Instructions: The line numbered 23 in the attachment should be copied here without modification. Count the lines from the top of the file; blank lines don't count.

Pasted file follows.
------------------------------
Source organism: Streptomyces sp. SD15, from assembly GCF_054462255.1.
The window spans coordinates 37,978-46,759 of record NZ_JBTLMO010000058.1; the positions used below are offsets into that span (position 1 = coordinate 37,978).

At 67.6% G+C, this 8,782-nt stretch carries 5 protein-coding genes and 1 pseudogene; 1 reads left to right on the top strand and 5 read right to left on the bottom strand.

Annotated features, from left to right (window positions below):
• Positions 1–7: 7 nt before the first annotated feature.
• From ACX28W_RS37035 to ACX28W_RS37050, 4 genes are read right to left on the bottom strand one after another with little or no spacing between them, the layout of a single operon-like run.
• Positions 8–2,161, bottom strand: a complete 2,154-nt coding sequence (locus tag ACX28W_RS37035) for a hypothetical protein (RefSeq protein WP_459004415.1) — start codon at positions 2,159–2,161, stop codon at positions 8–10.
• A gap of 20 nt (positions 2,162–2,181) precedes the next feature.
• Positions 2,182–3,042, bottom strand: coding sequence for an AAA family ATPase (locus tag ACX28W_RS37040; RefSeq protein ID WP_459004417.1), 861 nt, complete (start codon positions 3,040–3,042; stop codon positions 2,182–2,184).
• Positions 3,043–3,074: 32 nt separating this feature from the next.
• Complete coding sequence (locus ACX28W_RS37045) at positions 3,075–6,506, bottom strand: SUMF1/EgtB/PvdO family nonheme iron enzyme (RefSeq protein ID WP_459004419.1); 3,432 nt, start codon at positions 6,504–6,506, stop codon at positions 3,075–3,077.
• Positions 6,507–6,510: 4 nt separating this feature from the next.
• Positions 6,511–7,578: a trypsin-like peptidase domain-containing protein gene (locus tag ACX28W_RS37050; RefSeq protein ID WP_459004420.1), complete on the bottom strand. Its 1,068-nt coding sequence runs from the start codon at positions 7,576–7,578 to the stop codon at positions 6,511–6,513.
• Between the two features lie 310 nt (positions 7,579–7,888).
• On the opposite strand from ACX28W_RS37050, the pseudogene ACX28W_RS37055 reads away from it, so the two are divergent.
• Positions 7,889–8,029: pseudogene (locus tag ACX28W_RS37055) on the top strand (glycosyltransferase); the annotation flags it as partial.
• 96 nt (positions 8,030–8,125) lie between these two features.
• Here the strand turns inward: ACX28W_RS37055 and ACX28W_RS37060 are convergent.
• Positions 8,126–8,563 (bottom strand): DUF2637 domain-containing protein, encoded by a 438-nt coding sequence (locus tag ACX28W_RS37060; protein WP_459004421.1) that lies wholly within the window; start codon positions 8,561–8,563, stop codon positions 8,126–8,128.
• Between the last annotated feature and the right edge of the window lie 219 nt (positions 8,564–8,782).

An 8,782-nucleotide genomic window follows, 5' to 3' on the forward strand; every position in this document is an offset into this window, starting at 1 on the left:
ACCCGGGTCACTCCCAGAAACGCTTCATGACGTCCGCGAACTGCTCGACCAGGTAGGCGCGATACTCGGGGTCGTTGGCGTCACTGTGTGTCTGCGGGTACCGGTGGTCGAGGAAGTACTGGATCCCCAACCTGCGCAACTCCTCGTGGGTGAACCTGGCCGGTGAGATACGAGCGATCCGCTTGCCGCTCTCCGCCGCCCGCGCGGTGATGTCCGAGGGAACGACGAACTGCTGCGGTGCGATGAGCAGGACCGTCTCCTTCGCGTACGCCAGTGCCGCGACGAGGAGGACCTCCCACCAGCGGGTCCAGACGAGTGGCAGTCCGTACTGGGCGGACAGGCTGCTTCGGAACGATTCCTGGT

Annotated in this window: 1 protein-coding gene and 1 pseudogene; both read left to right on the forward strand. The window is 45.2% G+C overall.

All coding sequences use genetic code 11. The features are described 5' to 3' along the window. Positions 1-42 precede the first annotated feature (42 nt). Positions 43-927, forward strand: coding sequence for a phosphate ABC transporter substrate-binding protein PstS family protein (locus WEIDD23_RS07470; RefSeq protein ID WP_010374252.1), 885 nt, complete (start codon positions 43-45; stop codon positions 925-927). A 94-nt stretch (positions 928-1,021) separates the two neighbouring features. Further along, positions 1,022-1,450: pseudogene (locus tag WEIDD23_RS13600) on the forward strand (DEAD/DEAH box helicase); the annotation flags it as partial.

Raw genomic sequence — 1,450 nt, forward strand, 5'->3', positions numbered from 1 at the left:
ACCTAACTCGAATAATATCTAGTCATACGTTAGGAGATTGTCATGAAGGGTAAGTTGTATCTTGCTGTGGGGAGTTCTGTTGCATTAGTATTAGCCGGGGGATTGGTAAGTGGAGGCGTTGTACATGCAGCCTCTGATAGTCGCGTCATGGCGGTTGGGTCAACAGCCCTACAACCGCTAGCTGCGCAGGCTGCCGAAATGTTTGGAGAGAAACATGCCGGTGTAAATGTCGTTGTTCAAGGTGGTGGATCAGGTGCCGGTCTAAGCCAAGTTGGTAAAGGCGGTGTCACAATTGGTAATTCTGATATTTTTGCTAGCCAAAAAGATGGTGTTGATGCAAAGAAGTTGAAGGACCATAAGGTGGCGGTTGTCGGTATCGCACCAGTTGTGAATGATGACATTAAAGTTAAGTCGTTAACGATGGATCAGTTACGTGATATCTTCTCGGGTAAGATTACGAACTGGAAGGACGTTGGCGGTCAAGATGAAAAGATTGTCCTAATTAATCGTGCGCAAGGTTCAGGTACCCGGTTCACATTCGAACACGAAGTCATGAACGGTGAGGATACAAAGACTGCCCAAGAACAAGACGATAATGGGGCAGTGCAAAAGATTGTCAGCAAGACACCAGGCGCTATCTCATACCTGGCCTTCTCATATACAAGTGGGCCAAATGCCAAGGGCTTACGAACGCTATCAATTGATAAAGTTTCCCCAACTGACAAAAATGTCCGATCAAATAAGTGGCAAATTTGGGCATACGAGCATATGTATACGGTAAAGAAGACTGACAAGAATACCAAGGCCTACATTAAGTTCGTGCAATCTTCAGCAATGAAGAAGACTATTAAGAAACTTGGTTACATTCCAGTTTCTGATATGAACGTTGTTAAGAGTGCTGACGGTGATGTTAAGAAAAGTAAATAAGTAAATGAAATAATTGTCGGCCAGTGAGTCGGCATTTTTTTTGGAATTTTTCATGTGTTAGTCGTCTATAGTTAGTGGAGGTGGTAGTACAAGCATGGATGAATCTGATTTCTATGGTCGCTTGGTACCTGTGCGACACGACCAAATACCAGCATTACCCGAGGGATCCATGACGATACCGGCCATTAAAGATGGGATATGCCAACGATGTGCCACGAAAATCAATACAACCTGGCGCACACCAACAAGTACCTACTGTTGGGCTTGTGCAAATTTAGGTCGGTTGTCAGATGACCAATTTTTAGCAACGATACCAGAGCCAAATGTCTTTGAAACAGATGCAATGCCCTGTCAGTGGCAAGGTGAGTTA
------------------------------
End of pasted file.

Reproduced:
Annotated in this window: 1 protein-coding gene and 1 pseudogene; both read left to right on the forward strand. The window is 45.2% G+C overall.